Shocking internal document is reason enough to ditch Facebook for good

Facebook collects a ton of data about your online habits and activities. This, almost everyone knows. It’s not the only company to create a user profile with your information, as Google, Amazon, and even Twitter use data to provide you with better results.

The sites gather information from everything you interact with, whether it’s products, friends, or businesses you buy from. Once a profile of your habits contains enough data points, it is often passed on to third-party advertisers.

Most services know where this data is going. But read on to see what makes Facebook’s data collection extremely dangerous.

Here is the backstory

Four years ago, Facebook got raked after it discovered that Cambridge Analytica had stolen the data of millions of Facebook users through a third-party app. The ensuing investigation involved the FBI, the SEC, and the Department of Justice.

At the time, the social media giant claimed it was unaware of Cambridge Analytica’s activities. However, not knowing where your data is being used seems to be a central theme, as a leaked document reveals that Facebook does not know where user data comes from or where it is stored.

As more countries implement stricter data privacy regulations, Facebook engineers have compiled a report that bluntly admits that the social media platform will not be able to agree to certain terms because it does not know not what happens to his data.

The executive summary of the document notes: “We do not have an adequate level of control and explainability over how our systems use data, and therefore cannot confidently make controlled policy changes or commitments. external.

He goes on to say that Facebook can’t agree not to use specific data, but “that’s exactly what regulators expect of us.”

What can you do about it

Even by Facebook standards, the report is shocking. The engineers say it will “require additional investment over several years” if Facebook wants to know how user data is collected, used and published.

What does this mean for you? If Facebook can’t figure out how your data is being used or where it comes from, who else has access to it?

This is the exact scenario that caused the Cambridge Analytica bombshell. A “multi-year investment” would also mean that it would take years to comply with new data privacy laws or regulations.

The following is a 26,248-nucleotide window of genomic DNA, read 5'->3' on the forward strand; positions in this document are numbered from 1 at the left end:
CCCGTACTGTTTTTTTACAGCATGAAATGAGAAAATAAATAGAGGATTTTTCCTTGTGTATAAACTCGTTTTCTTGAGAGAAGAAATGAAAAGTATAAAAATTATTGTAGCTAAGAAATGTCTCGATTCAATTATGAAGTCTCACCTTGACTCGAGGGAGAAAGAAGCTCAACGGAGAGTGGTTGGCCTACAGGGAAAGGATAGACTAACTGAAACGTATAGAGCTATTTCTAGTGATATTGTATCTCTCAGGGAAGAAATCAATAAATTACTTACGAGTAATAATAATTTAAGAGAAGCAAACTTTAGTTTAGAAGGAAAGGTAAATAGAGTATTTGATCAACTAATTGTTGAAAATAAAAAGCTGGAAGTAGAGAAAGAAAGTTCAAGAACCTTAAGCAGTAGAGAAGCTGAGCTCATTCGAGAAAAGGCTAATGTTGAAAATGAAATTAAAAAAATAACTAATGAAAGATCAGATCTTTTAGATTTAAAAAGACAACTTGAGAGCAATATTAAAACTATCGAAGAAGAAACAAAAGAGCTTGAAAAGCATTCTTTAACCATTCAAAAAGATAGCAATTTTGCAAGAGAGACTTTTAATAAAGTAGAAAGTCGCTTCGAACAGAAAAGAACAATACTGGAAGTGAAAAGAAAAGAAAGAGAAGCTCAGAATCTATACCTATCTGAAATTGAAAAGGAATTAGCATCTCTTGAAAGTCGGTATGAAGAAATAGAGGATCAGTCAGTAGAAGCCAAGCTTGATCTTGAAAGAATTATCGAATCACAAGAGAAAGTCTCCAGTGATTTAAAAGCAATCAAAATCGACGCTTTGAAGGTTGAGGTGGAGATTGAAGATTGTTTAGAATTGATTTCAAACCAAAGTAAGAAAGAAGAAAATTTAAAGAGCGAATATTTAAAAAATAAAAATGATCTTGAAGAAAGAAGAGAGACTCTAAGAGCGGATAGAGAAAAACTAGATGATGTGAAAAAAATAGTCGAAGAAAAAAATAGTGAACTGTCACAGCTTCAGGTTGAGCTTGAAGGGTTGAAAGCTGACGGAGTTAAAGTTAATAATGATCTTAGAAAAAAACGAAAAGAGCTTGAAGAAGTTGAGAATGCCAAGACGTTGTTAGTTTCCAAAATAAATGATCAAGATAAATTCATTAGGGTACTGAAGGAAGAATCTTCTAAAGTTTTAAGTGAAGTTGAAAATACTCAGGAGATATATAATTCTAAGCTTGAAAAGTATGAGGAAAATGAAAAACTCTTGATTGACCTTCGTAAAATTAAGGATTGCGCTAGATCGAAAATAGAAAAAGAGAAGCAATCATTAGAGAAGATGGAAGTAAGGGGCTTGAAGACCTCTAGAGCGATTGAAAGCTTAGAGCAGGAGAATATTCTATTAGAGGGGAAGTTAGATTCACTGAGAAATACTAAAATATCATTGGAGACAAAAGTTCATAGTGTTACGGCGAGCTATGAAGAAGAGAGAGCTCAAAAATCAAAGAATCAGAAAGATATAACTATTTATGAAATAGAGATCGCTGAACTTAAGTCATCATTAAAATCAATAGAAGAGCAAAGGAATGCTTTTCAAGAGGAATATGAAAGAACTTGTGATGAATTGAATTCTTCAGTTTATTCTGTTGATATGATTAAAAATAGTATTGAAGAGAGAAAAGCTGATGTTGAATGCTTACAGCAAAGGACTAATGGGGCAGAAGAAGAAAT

Tired of Facebook? You must first download a copy of your data before doing anything else. It downloads all your photos, contacts, activities and posts to your device. Here’s how to do it on your computer:

  • Click the down arrow at the top right of Facebook.
  • To select Settings and privacythen click Settings.
  • In the left column, click Your Facebook information.
  • Beside Download your informationClick on To see.
  • Below Select file optionsClick on Date range and select All the time.
  • Below Select the information to downloadcheck the categories of data you want to keep.
  • Then click Request a download.

Facebook will take a while to gather all the data, but once it’s ready it will show up in the Copies available part of the Download your information tool. Click on To download and enter your password to complete the process.

How to delete your Facebook account

If you want to delete your Facebook account, be aware that it’s different from deactivating it, which simply puts your account on pause or in a suspended state. People can’t see your timeline or send you messages, and you can turn it back on at any time.

Deleting your account is permanent, and you will no longer have access to it after a few days.

Here’s how to delete your Facebook account (after downloading a copy of your data):

  • From your main profile, click on the down arrow top right.
  • To select Settings and privacythen click Settings.
  • Click on Your Facebook information in the left column.
  • Then click To see beside Deactivation and deletion.
  • Choose Delete accountthen click Proceed to account deletion.
  • Finally, click Delete accountenter your password and click Continue.

Remember that an account deletion request is canceled if you log back into your profile less than 30 days after initiation.

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